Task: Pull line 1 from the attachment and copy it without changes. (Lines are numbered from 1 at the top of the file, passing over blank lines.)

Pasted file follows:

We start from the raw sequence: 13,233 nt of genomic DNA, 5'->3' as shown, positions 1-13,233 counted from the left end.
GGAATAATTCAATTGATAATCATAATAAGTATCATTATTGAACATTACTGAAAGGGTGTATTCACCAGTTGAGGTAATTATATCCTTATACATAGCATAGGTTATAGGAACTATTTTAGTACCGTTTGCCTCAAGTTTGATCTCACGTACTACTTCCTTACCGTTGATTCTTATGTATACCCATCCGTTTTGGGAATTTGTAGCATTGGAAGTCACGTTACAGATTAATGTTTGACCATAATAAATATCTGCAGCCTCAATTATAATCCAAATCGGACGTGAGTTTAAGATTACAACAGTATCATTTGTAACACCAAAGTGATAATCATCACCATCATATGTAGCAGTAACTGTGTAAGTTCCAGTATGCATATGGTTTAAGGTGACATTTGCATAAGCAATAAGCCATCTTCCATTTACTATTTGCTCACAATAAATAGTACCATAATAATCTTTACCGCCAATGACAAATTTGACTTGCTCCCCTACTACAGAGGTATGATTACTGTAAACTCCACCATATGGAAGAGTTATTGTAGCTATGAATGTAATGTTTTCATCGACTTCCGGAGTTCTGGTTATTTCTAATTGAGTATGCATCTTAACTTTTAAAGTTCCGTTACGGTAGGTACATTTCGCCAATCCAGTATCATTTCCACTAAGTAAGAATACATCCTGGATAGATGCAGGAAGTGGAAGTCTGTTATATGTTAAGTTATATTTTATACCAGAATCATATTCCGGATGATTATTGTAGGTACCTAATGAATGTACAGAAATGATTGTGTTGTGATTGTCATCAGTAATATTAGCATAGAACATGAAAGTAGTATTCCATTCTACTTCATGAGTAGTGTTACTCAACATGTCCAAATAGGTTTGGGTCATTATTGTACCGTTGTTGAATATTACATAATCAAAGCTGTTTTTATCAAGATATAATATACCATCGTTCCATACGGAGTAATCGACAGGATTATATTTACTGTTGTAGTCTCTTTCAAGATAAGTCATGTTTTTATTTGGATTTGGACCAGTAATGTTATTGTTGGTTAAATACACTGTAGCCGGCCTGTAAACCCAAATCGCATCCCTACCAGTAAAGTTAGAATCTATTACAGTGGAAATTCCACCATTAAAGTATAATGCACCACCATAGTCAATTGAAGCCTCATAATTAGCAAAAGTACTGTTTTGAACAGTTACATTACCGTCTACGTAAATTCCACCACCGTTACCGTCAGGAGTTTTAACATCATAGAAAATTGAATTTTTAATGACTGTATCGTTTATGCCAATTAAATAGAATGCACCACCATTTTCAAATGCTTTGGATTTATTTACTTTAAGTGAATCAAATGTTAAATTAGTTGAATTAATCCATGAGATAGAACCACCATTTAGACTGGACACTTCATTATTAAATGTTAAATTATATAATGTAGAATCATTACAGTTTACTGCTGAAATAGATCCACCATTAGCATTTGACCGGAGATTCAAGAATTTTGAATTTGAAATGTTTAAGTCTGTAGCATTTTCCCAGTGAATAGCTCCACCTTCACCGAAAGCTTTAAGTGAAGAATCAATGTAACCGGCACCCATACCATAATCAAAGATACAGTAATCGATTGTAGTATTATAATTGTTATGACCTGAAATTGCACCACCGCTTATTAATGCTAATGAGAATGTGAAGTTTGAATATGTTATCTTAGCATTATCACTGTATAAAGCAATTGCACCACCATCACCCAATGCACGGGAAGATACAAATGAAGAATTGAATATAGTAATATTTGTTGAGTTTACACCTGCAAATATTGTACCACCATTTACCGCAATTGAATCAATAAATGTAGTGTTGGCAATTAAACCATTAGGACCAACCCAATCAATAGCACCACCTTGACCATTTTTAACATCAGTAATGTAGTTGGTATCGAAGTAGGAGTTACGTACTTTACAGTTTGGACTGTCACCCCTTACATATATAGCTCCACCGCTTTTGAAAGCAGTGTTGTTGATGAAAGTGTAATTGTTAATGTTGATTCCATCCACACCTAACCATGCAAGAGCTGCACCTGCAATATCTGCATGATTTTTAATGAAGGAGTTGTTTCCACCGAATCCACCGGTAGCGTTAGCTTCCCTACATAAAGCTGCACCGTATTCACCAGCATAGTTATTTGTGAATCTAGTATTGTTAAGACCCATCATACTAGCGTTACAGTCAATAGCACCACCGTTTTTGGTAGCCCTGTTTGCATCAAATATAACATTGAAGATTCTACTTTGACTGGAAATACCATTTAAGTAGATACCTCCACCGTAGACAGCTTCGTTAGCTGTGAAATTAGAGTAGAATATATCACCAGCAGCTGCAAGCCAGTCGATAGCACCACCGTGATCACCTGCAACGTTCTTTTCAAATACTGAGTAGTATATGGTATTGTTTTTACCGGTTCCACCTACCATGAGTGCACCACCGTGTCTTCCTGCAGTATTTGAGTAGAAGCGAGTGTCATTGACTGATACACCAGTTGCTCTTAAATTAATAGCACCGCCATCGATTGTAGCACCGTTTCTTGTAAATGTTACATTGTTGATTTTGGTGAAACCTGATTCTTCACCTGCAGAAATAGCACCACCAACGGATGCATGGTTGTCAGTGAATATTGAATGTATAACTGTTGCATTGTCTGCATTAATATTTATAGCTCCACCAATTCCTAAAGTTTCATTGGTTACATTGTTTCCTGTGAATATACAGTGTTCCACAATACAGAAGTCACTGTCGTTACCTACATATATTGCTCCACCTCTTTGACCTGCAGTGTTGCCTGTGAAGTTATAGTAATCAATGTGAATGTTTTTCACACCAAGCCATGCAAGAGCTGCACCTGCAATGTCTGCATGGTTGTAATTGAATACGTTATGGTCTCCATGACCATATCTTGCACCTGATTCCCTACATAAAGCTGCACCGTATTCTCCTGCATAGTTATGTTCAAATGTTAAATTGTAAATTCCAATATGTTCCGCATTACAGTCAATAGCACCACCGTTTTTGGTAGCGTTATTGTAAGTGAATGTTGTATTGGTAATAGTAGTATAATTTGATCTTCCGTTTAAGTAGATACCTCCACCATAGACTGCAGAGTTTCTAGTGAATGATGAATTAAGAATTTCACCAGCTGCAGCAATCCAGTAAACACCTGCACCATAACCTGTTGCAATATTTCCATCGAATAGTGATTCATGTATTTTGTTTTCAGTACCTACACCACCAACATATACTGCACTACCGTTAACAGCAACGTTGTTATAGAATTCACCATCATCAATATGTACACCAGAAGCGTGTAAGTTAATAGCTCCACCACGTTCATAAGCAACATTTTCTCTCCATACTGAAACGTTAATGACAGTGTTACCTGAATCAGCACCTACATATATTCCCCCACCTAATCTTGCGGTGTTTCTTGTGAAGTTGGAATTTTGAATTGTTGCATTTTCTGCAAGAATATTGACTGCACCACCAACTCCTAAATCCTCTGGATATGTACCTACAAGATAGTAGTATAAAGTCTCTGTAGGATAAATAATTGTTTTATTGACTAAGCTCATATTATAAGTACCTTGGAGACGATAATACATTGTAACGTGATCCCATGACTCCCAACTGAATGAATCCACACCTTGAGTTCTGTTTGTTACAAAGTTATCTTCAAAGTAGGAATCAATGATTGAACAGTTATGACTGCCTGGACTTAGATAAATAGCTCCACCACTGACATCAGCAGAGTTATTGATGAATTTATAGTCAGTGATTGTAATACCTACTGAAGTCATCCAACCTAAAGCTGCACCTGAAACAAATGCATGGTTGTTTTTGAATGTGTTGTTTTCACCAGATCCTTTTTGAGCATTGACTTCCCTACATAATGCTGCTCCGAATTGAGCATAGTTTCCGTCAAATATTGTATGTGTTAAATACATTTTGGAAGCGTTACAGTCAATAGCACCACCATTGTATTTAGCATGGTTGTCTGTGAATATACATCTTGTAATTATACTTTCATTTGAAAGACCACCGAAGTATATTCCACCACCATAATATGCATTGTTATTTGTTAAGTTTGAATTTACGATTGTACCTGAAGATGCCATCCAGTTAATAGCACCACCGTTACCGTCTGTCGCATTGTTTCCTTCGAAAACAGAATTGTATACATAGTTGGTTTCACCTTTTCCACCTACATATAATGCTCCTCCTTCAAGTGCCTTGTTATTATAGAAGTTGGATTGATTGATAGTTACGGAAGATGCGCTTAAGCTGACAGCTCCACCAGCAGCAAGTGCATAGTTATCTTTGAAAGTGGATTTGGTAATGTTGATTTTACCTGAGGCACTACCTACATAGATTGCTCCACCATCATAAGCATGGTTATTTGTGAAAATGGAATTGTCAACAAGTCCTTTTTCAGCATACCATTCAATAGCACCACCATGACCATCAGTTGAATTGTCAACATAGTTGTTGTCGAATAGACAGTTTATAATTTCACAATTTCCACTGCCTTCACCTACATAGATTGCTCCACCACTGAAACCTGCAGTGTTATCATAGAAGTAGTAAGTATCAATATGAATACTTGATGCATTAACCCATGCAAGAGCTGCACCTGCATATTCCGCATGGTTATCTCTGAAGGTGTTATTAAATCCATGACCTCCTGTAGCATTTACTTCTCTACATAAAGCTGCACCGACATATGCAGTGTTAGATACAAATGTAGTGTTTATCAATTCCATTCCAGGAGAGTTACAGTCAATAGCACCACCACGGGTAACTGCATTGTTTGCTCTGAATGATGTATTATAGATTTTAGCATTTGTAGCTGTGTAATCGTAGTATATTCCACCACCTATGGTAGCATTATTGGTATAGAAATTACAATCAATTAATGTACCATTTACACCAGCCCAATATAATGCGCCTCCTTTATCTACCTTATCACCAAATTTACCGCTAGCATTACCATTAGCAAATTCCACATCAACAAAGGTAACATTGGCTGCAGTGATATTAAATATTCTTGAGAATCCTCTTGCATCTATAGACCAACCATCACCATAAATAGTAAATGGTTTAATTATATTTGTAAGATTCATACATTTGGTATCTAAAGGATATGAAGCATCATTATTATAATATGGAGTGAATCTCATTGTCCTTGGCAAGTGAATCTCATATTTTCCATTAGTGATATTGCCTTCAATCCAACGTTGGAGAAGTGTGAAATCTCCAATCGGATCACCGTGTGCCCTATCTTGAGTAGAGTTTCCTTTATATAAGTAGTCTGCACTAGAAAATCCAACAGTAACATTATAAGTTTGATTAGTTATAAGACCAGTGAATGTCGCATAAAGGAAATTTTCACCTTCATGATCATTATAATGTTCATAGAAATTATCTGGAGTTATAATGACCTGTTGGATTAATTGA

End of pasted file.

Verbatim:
We start from the raw sequence: 13,233 nt of genomic DNA, 5'->3' as shown, positions 1-13,233 counted from the left end.